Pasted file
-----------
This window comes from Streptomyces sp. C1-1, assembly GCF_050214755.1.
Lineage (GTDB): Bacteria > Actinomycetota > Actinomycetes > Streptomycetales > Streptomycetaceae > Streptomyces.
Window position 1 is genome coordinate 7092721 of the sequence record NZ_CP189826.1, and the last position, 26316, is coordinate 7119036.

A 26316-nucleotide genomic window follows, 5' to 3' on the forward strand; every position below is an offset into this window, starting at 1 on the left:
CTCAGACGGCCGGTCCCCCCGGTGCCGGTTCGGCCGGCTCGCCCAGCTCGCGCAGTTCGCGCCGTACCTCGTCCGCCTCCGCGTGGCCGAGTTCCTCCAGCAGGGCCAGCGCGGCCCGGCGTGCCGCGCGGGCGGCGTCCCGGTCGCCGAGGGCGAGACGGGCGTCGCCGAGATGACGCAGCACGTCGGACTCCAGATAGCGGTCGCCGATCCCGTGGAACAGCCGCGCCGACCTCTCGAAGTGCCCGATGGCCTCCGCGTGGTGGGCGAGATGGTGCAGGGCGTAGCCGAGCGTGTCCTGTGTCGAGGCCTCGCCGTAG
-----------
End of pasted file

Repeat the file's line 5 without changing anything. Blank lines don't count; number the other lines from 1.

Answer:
CTCAGACGGCCGGTCCCCCCGGTGCCGGTTCGGCCGGCTCGCCCAGCTCGCGCAGTTCGCGCCGTACCTCGTCCGCCTCCGCGTGGCCGAGTTCCTCCAGCAGGGCCAGCGCGGCCCGGCGTGCCGCGCGGGCGGCGTCCCGGTCGCCGAGGGCGAGACGGGCGTCGCCGAGATGACGCAGCACGTCGGACTCCAGATAGCGGTCGCCGATCCCGTGGAACAGCCGCGCCGACCTCTCGAAGTGCCCGATGGCCTCCGCGTGGTGGGCGAGATGGTGCAGGGCGTAGCCGAGCGTGTCCTGTGTCGAGGCCTCGCCGTAG